Readers may have noticed that the British Labour Party has gone kind of mad this week, and decided to make the question of whether Adolf Hitler was a Zionist a key issue in the local election campaign. I’ve written in the past on Crooked Timber about why I think it is that the general question of Israel and Palestine is so unfailingly nasty and full of toxic bullshit. But I think it’s also worth looking at why this is specifically a problem for left wing politics in the UK. Below the fold, a loooong attempt at a structural explanation of a persistent phenomenon.

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Chairs by St Augustine's Reach

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Neoliberalism: A Quick Follow-up

by Corey Robin on April 29, 2016

My post on neoliberalism is getting a fair amount of attention on social media. Jonathan Chait, whose original tweet prompted the post, responded to it with a series of four tweets:

Screen Shot 2016-04-29 at 3.46.41 PM

The four tweets are even odder than the original tweet. [click to continue…]

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A data point on minimum wages

by John Quiggin on April 28, 2016

I’m currently working on a section of my Economics in Two Lessons book dealing with minimum wages in the context of predistribution policies, so I thought I would compare Australia with the US, where the idea of a $15/hour minimum wage is currently a hot topic. In Australia there are two kinds of minimum wage. The PPP exchange rate is estimated at $A$1.30 = $US, which is fairly close to the market exchange rate at present, so I’ll give both $A and estimated $US equivalents

The standard minimum wage for workers aged 21 or over is $A17.29 hour ($US13.30) applying to employees under standard award conditions. These include four weeks annual leave, sick leave, employer contributions to pension plans and so on.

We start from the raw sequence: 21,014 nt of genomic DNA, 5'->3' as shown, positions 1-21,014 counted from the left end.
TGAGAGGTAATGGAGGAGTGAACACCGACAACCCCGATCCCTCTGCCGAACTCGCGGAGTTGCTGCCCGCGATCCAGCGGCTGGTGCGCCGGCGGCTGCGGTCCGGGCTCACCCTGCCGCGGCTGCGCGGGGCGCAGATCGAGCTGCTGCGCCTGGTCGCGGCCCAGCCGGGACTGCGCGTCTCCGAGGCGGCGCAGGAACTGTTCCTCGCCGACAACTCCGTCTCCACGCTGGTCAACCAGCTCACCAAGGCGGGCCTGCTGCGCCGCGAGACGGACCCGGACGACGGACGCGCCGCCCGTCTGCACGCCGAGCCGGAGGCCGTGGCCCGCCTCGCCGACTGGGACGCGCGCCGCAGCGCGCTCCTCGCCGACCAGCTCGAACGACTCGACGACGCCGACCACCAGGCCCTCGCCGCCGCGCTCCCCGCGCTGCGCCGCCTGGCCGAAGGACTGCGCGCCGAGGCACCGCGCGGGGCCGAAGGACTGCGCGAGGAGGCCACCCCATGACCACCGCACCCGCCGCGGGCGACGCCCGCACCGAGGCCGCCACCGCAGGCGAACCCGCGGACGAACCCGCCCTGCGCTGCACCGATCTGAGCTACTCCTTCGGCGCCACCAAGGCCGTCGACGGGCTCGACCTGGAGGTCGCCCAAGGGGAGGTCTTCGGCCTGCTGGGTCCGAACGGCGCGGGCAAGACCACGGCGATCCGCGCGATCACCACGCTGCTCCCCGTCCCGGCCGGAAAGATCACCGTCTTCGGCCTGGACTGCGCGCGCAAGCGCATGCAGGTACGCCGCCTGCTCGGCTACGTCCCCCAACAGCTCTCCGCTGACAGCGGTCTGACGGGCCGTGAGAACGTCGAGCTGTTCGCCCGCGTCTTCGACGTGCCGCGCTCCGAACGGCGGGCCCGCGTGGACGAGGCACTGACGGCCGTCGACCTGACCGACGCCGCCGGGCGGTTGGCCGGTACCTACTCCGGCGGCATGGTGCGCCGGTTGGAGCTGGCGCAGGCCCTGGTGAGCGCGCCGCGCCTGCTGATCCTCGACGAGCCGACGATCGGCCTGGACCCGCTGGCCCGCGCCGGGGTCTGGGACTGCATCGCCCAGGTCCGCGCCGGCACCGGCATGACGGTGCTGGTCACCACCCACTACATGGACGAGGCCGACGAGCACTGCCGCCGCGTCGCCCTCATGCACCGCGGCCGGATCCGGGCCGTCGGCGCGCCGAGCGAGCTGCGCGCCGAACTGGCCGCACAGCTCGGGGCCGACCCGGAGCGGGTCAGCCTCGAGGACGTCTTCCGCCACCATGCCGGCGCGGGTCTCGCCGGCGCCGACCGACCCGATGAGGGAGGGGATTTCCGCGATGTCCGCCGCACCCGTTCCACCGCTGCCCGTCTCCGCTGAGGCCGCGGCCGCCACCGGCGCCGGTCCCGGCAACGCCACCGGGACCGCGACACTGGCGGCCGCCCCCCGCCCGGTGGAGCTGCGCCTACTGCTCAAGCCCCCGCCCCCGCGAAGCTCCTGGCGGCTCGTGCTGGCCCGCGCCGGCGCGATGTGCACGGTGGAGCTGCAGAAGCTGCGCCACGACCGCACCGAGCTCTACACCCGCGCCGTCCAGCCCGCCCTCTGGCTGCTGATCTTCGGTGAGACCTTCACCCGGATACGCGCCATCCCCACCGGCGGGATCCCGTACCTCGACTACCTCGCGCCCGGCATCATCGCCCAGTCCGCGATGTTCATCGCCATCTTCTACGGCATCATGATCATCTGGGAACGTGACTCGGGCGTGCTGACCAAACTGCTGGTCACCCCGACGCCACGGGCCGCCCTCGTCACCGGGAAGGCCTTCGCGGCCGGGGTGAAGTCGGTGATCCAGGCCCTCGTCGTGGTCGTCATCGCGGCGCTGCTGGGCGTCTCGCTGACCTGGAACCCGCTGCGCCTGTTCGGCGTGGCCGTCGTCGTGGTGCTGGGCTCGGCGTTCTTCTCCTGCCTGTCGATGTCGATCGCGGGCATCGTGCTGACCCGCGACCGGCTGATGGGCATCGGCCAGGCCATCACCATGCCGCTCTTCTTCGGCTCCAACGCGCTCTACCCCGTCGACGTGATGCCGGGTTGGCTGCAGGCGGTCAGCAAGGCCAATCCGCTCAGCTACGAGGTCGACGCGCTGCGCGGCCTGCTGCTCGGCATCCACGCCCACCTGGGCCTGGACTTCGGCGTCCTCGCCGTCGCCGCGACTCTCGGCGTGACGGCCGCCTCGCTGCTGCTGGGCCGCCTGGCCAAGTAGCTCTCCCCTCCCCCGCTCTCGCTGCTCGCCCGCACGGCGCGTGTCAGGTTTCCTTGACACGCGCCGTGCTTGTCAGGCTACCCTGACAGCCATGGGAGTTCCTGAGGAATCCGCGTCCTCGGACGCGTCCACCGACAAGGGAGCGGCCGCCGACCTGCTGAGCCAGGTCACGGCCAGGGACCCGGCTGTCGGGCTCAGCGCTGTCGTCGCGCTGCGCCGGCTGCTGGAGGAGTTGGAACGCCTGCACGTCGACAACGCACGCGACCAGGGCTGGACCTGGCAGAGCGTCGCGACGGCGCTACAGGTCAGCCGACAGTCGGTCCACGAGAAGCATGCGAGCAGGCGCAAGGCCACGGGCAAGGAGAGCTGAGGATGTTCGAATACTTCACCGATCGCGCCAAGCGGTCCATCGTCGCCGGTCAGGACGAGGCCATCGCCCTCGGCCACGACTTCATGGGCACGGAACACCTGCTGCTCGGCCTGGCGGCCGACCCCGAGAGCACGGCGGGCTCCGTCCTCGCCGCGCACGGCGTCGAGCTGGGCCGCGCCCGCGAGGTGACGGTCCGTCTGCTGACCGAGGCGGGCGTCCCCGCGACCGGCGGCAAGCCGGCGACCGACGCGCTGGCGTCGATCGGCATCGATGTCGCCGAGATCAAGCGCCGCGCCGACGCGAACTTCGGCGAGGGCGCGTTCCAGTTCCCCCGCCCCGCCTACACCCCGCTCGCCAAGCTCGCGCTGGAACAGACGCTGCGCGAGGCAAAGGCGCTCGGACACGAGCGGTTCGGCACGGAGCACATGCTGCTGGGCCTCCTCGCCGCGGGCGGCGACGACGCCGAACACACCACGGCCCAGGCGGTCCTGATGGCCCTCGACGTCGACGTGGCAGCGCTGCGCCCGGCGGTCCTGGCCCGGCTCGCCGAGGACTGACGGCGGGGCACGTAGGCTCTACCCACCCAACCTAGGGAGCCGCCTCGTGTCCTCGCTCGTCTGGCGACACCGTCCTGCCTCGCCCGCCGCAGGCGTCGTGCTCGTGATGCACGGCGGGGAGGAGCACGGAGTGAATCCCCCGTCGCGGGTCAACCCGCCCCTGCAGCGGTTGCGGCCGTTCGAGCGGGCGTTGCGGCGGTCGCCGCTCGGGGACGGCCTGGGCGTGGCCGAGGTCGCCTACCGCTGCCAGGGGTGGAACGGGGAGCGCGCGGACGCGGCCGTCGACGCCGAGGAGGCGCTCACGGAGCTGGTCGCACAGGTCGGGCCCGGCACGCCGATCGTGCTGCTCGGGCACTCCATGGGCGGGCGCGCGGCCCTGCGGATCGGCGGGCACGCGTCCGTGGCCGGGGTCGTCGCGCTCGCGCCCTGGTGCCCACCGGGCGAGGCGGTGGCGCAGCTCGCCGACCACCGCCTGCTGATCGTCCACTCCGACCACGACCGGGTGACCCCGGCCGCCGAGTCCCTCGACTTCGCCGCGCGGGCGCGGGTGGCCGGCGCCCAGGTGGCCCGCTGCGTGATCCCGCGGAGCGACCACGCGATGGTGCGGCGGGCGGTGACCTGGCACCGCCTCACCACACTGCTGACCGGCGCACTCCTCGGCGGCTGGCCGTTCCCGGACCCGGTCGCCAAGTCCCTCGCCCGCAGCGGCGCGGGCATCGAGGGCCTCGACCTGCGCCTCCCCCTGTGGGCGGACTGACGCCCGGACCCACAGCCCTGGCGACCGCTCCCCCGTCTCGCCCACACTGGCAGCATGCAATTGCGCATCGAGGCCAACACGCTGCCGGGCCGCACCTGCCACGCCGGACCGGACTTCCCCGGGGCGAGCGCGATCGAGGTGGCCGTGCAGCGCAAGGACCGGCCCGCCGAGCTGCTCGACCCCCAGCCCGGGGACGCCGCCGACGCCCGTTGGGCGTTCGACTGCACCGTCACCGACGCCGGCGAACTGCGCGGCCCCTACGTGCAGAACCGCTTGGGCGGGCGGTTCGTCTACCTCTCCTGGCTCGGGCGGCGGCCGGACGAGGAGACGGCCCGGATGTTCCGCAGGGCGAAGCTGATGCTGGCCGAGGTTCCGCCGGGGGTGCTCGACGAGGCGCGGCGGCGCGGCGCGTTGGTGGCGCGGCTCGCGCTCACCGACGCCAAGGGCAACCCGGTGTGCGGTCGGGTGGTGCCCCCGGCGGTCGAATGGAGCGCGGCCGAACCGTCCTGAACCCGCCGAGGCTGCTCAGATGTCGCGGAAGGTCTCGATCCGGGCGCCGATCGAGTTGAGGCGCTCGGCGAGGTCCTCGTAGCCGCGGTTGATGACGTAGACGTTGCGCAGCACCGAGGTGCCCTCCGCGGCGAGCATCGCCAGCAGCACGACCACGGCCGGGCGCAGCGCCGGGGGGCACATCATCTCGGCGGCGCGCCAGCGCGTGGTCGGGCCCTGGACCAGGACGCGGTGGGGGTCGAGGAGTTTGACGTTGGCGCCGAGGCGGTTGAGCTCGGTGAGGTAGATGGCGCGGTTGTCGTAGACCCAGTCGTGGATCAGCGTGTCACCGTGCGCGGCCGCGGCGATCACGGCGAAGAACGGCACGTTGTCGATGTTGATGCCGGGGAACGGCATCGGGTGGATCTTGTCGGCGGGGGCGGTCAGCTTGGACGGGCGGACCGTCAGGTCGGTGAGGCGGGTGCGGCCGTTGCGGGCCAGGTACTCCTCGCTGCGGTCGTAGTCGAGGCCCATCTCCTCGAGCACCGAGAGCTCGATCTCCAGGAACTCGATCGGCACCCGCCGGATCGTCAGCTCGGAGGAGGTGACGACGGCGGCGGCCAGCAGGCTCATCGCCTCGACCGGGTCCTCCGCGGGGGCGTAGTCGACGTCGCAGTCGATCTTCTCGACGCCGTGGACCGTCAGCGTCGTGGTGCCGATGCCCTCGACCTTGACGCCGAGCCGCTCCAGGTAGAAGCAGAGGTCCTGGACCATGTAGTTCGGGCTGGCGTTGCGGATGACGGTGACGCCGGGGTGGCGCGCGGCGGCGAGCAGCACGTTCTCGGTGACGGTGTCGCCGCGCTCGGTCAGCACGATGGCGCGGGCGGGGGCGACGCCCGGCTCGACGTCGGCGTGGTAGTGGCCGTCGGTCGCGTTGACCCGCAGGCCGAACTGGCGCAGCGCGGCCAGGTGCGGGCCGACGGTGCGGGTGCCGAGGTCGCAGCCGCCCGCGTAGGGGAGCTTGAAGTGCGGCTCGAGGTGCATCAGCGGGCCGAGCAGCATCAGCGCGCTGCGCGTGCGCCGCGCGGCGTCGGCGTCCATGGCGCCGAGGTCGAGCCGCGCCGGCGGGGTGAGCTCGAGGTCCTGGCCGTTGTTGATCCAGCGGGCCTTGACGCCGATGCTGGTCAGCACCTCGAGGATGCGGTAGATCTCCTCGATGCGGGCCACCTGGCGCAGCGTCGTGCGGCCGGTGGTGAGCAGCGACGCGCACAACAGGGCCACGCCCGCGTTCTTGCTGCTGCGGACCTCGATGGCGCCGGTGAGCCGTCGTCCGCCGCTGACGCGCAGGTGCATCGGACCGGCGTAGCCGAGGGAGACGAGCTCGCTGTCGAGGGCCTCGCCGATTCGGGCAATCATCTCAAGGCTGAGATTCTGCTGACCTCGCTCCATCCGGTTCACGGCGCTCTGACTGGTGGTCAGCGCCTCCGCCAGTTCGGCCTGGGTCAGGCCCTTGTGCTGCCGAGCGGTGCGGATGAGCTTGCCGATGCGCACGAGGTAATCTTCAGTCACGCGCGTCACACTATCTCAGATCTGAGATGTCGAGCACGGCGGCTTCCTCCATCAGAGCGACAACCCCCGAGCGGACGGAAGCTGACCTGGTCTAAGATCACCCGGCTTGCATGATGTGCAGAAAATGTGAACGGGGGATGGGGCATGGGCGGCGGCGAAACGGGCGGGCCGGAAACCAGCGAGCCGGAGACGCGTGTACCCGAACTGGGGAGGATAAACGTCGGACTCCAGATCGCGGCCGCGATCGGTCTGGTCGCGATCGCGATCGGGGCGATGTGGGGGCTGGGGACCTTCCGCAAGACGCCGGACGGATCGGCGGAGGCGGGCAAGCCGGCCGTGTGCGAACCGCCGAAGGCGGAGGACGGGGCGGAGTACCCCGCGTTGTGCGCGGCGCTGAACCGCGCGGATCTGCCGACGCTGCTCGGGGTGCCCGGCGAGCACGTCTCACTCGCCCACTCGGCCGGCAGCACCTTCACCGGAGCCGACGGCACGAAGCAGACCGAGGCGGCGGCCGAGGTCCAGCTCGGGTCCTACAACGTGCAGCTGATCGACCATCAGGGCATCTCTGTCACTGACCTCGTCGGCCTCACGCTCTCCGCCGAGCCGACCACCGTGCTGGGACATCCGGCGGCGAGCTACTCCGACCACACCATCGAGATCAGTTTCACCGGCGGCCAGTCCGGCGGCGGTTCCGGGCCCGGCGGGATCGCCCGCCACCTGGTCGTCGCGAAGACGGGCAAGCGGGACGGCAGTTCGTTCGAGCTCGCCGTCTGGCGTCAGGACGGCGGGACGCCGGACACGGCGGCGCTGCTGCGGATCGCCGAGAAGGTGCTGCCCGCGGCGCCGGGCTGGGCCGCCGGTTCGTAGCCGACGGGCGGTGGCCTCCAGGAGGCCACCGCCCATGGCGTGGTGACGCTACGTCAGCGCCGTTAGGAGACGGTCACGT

More comparable to the situation of US minimum wage workers are “casual” workers, employed on an hourly basis. Casual workers get a loading of at least 25 per cent, bringing the wage up to at least $A21.60 an hour ($US16.60), to compensate for the absence of leave entitlements. In addition, they have entitlements including:

  • “Penalty” rates for weekend and night work (usually a 50 per cent loading, 100 per cent on Sundays)
  • For workers employed on a regular basis, protection against unfair dismissal.

The policy question is: what impact have these high minimum wages had on employment and unemployment. That’s too big a question to answer comprehensively, but we can look at the obvious data points: the official unemployment rates (5.7 for Oz, 5.5 per cent US) and the 15-64 employment population ratios (72 per cent for Oz, 67 per cent US). So, it certainly doesn’t look as if the Australian labor market has been crippled by minimum wages.

Note: I’ll respond in advance to the widespread misconception that Australia is a special case due to mineral resources. Mining accounts for about 2 per cent of employment in Australia, and (because most mines are owned by multinationals) its contribution to Australian national income is also so, probably around 5 per cent.

  • Workers aged 18 get about 70 per cent of the adult minimum, equivalent to around $US11.50 for casuals. But the great majority of US minimum wage workers (about 80 per cent) are 20+.

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Nakul Krishna on Malory Towers

by Harry on April 28, 2016